As everyone knows by now, COVID-19 dramatically impacted (and continues to impact) day-to-day business for community associations. Part of the initial fallout was a moratorium on foreclosure and eviction proceedings. Although these are handled at the county level throughout Georgia, the Statewide Judicial Emergency-which has been extended numerous times-temporarily put things on hold for every jurisdiction. It was not until the end of this summer, however, that some restrictions were lifted and counties could decide to resume with foreclosures and/or evictions. The purpose of this article is to provide a status update on these proceedings in Cherokee, Cobb, DeKalb, Forsyth, Fulton, and Gwinnett.


There is currently no Statewide order preventing judgment foreclosures from taking place. The issue, however, is that Georgia law essentially requires them to occur in-person on the courthouse steps. It is presumably for this reason that many counties have decided not to resume their foreclosure sales. Of the Metro-Atlanta counties listed above, only Cherokee, Forsyth and Gwinnett appear to be moving forward with them in November or December of this year. Fulton has announced that its foreclosure sales will resume in 2021, but Cobb and DeKalb are still on hold indefinitely at this time.


The Georgia magistrate courts stopped dispossessory actions as a result of the Statewide Judicial Emergency. Likewise, the respective marshal and/or sheriff’s departments were not executing writs of possession. Once the restrictions were lifted towards the end of the summer, however, many counties resumed their eviction proceedings.

As of October 30, 2020, the magistrate courts for Cherokee, Cobb, DeKalb, Forsyth, Fulton, and Gwinnett are allowing dispossessory actions to proceed. However, DeKalb is the only county that is not executing writs of possession at this time. This means that homeowners can currently evict tenants from a property in all of the foregoing counties except for DeKalb. DeKalb cited the Federal Agency Order issued by the Centers for Disease Control and Prevention (“CDC”) as the reason for not executing writs of possession at this time.

On September 4, 2020, the CDC issued a Federal Agency Order entitled Temporary Halt in Residential Evictions to Prevent the Further Spread of COVID-19 (“CDC Order”). In sum, the CDC Order states that landlords “shall not evict any covered person from any residential property…during the effective period of the Order.” At the moment, the CDC Order runs through December 31, 2020.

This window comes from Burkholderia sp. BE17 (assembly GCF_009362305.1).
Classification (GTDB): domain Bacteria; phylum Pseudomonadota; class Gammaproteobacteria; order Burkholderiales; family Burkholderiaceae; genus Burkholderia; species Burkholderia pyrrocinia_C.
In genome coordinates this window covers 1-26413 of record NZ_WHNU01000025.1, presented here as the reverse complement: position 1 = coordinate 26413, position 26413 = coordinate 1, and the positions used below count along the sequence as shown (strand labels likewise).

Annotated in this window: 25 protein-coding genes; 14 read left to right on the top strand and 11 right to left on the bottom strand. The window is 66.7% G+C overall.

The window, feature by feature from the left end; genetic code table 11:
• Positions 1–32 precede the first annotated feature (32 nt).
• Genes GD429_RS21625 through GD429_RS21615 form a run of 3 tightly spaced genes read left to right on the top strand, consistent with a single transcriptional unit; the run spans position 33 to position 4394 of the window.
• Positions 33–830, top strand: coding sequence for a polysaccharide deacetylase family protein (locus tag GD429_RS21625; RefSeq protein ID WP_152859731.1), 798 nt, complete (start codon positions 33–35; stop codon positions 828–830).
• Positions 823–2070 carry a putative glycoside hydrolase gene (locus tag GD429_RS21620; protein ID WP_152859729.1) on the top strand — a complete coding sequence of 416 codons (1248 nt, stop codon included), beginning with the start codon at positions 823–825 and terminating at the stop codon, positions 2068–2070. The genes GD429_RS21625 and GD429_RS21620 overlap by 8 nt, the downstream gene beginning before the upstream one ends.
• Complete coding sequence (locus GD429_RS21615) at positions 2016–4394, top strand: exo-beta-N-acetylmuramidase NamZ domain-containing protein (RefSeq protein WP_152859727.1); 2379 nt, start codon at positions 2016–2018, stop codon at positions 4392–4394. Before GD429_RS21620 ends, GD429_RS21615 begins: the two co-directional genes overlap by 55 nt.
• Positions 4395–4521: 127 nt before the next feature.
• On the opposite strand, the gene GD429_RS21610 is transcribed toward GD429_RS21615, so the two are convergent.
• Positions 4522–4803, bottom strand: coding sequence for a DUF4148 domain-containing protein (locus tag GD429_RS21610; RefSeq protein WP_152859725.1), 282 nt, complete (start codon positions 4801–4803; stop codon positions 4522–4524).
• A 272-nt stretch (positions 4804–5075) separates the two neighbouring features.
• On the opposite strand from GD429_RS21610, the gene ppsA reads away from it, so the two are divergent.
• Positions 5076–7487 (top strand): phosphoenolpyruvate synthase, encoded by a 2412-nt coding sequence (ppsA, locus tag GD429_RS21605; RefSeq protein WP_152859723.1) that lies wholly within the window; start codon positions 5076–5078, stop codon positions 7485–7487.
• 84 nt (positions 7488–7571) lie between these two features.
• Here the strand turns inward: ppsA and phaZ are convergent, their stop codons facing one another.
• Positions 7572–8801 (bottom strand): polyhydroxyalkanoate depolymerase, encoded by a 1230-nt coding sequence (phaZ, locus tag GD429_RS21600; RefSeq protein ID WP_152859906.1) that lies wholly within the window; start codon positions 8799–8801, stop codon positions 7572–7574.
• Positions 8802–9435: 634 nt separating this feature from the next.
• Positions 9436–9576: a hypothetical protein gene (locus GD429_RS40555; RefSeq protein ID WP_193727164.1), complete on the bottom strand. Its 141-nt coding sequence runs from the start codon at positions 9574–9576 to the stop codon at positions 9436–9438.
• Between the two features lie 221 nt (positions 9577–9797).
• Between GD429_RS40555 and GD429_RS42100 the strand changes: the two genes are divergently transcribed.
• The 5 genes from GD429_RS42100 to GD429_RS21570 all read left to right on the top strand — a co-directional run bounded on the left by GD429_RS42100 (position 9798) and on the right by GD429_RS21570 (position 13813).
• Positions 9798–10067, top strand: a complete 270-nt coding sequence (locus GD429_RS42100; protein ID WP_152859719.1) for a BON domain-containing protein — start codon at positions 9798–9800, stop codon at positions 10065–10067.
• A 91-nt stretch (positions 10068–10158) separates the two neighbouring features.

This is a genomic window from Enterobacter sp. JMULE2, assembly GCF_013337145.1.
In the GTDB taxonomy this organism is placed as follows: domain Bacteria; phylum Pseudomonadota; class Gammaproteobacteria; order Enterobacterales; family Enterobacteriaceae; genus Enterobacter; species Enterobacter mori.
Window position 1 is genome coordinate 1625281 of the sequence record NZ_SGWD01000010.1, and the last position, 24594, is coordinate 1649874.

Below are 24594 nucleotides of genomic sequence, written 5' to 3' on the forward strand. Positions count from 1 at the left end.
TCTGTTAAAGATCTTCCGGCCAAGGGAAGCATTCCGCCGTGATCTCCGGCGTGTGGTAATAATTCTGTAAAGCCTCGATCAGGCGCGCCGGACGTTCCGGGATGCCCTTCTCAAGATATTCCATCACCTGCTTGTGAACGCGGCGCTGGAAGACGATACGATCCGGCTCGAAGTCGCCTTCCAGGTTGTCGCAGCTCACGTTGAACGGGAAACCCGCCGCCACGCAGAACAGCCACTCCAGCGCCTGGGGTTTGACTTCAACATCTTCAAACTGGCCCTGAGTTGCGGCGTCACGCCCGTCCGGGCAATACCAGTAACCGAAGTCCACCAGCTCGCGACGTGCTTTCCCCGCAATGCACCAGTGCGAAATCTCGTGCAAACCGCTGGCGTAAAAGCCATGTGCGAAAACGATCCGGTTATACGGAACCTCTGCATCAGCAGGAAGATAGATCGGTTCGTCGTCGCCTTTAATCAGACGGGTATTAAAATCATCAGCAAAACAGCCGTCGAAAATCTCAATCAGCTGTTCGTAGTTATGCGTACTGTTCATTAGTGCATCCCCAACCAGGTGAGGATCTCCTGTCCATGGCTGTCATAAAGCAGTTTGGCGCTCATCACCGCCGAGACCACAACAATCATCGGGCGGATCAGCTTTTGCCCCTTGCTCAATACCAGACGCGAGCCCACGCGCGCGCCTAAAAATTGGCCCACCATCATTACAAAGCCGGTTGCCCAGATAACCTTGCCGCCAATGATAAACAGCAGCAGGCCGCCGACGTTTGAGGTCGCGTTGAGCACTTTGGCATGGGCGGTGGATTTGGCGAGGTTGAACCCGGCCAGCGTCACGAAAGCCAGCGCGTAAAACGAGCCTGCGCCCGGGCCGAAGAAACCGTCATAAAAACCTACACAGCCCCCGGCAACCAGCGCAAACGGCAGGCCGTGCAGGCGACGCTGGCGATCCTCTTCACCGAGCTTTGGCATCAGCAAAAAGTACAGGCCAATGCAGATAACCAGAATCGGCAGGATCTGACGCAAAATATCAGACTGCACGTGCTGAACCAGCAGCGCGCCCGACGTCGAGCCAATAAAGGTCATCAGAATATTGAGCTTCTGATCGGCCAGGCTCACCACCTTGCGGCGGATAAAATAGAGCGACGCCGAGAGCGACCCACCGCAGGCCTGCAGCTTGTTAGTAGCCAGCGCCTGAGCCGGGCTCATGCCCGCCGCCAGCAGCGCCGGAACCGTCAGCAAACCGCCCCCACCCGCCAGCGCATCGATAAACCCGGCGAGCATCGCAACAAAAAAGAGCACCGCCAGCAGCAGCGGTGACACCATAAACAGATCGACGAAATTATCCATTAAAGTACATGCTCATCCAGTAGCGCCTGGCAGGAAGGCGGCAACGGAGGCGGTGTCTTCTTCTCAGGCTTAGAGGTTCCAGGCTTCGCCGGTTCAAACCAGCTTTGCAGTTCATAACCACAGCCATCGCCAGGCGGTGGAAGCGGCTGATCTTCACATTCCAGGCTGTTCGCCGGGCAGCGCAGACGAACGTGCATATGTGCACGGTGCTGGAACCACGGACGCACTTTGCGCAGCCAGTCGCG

The CDC Order does not preclude all evictions from taking place. Instead, it precludes evictions against a “covered person,” which is essentially defined as any residential tenant, lessee or resident that provides a “Declaration” under penalty of perjury directly to their landlord indicating that:

(1) The individual has used best efforts to obtain all available government assistance for rent or housing;

(2) The individual either (i) expects to earn no more than $99,000 in annual income for Calendar Year 2020 (or no more than $198,000 if filing a joint tax return), (ii) was not required to report any income in 2019 to the U.S. Internal Revenue Service, or (iii) received Economic Impact Payment (stimulus check) pursuant to Section 2201 of the CARES Act;

(3) The individual is unable to pay the full rent or make a full housing payment due to substantial loss of household income, loss of compensable hours or work or wages, a lay-off, or extraordinary out-of-pocket medical expenses;

(4) The individual is using best efforts to make timely partial payments that are as close to the full payment as the individual’s circumstances may permit, taking into account other nondiscretionary expenses; and

(5) Eviction would likely render the individual homeless-or force the individual to move into and live in close quarters in a new congregate or shared living setting-because the individual has no other available housing options.

Most community associations do not have the direct authority to evict a homeowner’s tenant. But if a community association is authorized (per its governing documents) to demand that a homeowner carry out an eviction, please be aware that the CDC Order may prevent the homeowner from doing so. In other words, if a tenant provides his or her landlord with a valid “Declaration” in accordance with the CDC Order, all Georgia counties would be blocked from issuing a writ of possession.